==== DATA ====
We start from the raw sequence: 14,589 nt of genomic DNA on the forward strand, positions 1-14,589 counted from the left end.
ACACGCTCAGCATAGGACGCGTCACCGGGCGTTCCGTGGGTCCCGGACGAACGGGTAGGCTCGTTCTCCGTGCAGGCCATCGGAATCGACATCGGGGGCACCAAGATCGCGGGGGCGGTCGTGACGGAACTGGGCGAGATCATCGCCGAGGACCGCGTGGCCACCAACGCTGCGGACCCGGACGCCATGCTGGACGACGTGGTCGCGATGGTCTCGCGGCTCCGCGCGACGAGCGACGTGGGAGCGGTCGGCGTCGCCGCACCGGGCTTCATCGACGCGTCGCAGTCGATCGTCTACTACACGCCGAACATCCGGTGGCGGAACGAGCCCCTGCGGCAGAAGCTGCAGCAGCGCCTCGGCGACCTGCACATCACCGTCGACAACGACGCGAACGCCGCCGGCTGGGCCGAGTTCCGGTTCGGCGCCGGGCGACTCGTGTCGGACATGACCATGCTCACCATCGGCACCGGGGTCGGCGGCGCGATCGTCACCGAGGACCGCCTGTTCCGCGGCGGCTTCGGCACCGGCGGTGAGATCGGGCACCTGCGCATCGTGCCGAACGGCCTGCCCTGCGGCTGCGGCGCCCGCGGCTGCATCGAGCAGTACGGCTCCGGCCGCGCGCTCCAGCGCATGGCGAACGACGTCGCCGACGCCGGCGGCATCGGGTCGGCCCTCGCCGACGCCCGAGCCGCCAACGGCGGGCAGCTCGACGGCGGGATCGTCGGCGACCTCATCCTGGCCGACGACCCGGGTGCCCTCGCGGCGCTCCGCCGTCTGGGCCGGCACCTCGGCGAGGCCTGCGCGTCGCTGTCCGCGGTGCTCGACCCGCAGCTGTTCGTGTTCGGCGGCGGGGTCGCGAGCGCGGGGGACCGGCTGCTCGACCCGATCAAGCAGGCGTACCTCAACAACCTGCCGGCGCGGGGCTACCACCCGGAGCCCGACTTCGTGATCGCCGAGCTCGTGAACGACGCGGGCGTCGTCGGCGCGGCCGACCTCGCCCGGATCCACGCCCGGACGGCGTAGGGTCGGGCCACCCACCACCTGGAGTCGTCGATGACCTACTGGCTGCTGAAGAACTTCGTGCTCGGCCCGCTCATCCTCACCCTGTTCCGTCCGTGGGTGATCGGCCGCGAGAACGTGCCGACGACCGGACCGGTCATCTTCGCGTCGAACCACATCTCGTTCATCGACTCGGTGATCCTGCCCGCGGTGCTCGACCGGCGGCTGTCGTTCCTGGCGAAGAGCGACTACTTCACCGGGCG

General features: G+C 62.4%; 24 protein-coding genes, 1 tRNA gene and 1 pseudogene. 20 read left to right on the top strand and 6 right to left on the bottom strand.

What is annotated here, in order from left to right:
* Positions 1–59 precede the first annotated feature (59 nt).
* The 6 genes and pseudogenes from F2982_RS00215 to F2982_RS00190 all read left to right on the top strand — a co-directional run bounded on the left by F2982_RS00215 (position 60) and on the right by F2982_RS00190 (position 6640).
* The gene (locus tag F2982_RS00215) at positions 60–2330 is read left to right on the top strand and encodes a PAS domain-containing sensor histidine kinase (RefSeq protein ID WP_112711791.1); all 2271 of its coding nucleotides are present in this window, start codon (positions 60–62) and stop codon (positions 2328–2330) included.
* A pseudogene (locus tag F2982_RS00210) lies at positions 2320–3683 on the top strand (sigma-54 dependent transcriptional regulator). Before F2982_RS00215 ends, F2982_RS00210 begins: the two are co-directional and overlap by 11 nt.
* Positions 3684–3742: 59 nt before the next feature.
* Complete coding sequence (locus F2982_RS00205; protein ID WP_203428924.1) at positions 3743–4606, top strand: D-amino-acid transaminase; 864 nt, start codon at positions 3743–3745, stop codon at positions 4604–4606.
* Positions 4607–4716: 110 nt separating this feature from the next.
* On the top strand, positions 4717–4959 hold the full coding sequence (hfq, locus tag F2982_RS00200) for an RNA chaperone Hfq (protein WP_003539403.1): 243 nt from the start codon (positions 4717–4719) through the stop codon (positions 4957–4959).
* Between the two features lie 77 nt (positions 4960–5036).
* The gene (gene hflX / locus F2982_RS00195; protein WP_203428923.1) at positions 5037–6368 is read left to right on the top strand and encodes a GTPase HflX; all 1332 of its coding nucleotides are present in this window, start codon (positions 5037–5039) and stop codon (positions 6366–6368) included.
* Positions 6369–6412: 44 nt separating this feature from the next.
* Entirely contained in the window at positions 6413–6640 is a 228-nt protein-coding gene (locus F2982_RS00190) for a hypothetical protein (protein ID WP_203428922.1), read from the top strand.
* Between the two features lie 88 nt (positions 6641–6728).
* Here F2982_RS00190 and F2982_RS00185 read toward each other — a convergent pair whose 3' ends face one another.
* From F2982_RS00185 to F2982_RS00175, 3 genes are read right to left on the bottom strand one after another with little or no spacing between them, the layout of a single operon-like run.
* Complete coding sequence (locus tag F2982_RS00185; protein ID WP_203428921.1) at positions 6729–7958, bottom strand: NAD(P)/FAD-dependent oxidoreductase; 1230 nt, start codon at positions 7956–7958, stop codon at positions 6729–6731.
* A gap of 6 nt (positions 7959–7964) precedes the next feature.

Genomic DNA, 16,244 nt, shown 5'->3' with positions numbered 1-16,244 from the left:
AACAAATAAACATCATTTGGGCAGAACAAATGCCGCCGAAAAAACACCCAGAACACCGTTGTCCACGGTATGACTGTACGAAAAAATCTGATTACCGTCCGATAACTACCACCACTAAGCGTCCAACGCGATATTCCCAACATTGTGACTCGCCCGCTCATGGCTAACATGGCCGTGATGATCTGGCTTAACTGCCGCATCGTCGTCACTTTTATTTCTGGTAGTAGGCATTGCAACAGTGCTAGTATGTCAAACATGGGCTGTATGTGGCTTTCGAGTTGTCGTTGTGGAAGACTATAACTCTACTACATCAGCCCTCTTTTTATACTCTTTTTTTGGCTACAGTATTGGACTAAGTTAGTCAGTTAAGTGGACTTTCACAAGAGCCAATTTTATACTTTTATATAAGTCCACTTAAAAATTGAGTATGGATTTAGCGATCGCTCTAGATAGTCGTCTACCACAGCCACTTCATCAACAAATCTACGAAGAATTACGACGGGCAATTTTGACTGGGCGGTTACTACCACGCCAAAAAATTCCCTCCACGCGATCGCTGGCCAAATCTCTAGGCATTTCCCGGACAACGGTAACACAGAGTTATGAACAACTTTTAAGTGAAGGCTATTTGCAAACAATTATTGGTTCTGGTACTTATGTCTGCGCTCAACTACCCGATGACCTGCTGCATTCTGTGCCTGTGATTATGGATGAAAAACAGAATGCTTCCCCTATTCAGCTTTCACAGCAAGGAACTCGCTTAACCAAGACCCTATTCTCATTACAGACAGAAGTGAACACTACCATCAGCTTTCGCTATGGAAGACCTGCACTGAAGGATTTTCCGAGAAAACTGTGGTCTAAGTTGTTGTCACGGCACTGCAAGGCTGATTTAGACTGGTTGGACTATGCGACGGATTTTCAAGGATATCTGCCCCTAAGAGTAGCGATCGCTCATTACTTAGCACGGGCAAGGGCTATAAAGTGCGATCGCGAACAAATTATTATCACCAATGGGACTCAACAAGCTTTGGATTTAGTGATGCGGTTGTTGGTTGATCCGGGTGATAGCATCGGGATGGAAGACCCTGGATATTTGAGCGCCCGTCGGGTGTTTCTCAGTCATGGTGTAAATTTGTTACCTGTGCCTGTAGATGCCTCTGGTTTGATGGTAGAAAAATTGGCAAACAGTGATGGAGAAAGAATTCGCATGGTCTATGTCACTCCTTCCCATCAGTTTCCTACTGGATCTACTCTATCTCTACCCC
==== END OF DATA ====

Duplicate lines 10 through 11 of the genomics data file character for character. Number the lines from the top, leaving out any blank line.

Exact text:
* Complete coding sequence (locus F2982_RS00205; protein ID WP_203428924.1) at positions 3743–4606, top strand: D-amino-acid transaminase; 864 nt, start codon at positions 3743–3745, stop codon at positions 4604–4606.
* Positions 4607–4716: 110 nt separating this feature from the next.